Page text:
Lens: Nikon M Plan 20x/0.40 210/0 LWD

Vintage: 1990's?

Lens Mount: RMS

Needed Adapters: RMS to T-mount adapter and a T-Mount to Nikon adapter, easily found on eBay.

Preferred Mounting: Normal, not reversed

Filter Thread: None

Street Price: $200-$350 in good used condition. Prices vary a lot online, shop around.

Controls: None.

Aperture: Fixed.

Basic Function: Requires a bellows to set focus and magnification

Extension Magnification Working Distance
9 cm 15.95 7 mm
13 cm 20.00 6 mm
16 cm 22.80 5 mm
19 cm 25.65 4.5 mm
Est. Focal Length: 10.4 mm


nikon 20x LWD top view nikon 20x LWD side view

corner sharpness graphCorner Sharpness vs. Magnification:

Corner sharpness is good for this lens at all magnification levels. Not quite as good at 16:1 magnification although the lens is made to work best at 20:1.

resolution graphSharpness and Resolution vs. Magnification:


This lens shows only so-so sharpness across its usable magnification range of about 16:1 to 25:1. The resolution is quite a lot better, don't let the relatively low numbers fool you. At 25:1 this lens is resolving details at a little smaller than 0.7 micrometers, the highest resolution that I have yet measured for a lens.

The numbers may be artificially a little low (resolution-wise) as my test pattern slide is not really made to work at this magnification (I don't know of one that is at present). The slant-edge pattern starts to get a little rough when viewed this up close and personally.

The reason that this lens can resolve tiny details is related to its rather large aperture. The aperture is fixed at about f/1.2. This translates into a working numerical aperture of 0.40 at 20:1 magnification.

performance:sharpness graphPerformance: Sharpness vs. Magnification:

I have 4 lines that represent levels of performance from outstanding (top) to fair (bottom). This shows where this lens fits into the hierarchy that I have created.

The Nikon 20/0.4 LWD shows very good sharpness performance across its magnification range.

performance:resolution graphPerformance: Resolution vs. Magnification:

I have 4 lines that represent levels of performance from outstanding (top) to fair (bottom). This shows where this lens fits into the hierarchy that I have created.

The Nikon 20/0.4 LWD shows a strong very good resolution performance across its magnification range.

resolving power graphResolving Power vs. Magnification:

This graph represents the smallest details that are able to be resolved by this lens at various magnificaitons. If the number doesn't get smaller as the magnification rises, there is little benefit to going up in magnificaiton with this lens. This situation is also called empty magnification.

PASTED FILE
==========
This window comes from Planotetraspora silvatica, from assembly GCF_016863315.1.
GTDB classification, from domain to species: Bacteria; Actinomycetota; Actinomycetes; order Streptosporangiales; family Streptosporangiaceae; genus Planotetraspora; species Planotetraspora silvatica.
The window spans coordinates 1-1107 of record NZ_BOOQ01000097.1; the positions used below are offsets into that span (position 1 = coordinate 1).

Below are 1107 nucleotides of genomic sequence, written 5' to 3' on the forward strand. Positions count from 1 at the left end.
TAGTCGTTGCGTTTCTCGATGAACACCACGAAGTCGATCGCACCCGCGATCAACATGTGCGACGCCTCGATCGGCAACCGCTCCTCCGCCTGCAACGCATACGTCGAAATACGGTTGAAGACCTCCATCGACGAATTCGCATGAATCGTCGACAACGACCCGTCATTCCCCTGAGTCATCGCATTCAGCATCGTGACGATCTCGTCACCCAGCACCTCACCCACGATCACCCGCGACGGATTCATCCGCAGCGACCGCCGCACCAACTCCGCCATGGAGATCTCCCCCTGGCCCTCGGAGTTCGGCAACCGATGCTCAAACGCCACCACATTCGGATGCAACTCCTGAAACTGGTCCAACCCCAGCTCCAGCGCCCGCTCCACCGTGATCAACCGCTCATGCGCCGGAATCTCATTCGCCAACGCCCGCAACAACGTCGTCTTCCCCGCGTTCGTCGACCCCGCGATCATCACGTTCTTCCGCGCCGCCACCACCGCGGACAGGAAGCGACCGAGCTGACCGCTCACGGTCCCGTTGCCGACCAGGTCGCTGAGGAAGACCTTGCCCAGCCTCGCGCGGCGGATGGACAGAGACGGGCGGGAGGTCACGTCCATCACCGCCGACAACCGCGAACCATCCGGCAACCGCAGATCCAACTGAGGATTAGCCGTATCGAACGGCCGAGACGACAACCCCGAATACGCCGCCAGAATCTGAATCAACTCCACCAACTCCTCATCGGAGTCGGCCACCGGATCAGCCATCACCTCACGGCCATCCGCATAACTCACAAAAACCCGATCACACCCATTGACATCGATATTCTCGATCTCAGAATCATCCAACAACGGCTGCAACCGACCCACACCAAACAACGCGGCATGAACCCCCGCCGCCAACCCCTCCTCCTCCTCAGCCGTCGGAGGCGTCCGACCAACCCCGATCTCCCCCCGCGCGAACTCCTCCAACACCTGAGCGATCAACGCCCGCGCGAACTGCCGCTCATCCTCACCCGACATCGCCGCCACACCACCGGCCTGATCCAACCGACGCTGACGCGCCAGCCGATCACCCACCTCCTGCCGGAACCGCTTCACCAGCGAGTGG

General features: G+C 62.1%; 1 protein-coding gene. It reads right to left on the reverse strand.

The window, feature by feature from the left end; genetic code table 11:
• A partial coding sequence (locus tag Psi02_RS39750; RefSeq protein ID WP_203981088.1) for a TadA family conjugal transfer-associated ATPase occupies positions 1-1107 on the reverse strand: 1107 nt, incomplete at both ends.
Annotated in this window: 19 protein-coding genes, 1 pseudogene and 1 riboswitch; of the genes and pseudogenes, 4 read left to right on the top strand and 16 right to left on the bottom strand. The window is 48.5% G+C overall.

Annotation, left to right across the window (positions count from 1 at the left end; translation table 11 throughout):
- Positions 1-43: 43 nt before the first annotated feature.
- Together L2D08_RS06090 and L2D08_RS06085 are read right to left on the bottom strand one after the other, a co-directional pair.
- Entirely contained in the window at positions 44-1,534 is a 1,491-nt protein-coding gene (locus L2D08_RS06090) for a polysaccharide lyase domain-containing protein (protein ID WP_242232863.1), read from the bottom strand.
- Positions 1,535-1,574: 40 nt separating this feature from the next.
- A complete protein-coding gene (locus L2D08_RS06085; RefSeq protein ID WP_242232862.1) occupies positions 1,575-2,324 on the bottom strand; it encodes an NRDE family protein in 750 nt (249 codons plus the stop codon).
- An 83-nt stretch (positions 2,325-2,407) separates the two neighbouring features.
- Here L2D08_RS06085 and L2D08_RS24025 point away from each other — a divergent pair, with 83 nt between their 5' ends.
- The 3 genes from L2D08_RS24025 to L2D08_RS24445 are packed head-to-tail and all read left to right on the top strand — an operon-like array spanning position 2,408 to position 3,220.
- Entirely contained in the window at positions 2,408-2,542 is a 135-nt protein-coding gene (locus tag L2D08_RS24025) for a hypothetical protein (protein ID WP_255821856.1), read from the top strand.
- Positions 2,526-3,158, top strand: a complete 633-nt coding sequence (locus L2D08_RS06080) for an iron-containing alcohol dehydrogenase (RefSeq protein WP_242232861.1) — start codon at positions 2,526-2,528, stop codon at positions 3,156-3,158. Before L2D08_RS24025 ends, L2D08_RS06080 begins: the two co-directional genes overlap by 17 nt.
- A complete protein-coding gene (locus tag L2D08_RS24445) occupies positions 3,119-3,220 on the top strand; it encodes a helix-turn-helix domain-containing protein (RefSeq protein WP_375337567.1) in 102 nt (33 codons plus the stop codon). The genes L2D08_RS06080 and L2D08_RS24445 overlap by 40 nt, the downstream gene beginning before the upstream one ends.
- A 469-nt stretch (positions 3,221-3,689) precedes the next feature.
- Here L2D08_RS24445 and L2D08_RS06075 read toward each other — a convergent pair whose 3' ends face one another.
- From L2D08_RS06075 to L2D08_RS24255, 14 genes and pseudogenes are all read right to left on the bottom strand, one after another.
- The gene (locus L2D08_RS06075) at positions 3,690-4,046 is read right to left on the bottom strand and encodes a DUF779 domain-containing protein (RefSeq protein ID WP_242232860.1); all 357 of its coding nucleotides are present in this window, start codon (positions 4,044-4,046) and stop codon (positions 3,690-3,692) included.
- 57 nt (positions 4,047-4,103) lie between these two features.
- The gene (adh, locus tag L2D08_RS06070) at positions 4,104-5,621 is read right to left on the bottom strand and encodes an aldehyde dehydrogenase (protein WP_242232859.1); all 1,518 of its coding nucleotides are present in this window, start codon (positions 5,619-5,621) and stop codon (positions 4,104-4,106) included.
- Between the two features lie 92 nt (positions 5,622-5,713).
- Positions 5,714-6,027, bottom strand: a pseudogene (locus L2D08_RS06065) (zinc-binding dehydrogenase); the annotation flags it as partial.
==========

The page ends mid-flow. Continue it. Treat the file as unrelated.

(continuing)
Very high resolution, no problems.

Chromatic Aberration:

This lens show mild color fringing in the center (about 0.80 - 1.6 pixel) and severe on the periphery (9-11 pixels). Anything below 1.0 pixel is good.

Image Contrast: Image contrast is very good across the magnification range, typical for microscope objectives.

Flare: This lens shows no significant flare during testing.

Distortion: This lens shows no significant distortion during testing.

Image Samples:

About 20:1 magnification, focus stack of 128 images, resized:

sample image

crop imagePixel level crop from the image above:

Good pixel level detail for the magnification. You just can't expect things to be sharp at this level of magnification. Each pixel on the image to the right is about 0.3 micrometers.


This is a microscope objective that works well as a bellows lens. It is sometimes available on eBay for a fairly reasonable price. It is fairly easy to adapt to a bellows as it has a standard RMS mount.

This lens shows so-so sharpness, but it does show very high resolution capabilities owing to its large aperture (f/1.2). The resolution comes at the price of almost no depth of field. It required me to stack 128 images to make the sample picture above. Imaging with this lens can be very tedious and requires special equipment to focus with any precision (I use a microscope stage to focus and keep the lens and camera stationary). I tend to stick to 10x objectives and lower for most duties.

The lens has good corner sharpness across the magnification range. There is quite a lot of chromatic aberration present on the periphery of the images. This is not so obvious when the images are resized down to a sane levels.

The working distance is at the lower limits of utility for imaging with reflected light. It is difficult to get light on the subject when the front of the lens is between 4 mm and 7mm from the object. A typical 20x objective will have a working distance of about 3 mm - not enough for good lighting with reflected light. This LWD (Long Working Distance) objective doubles that. There are 20x objectives out there that provide even more working distance. These are generally called SLWD (Super LWD) and ELWD (Extra LWD).

When compared to other lenses in its magnification range, 12 mm bellows lenses, this lens out-resolves all of them. The only specification that it compares unfavorably with a 12 mm bellows lens is in the chromatic aberration numbers and the color fringing is not so obvious with real-world image sizes. They tend to have comparable or minimally better working distance than this objective.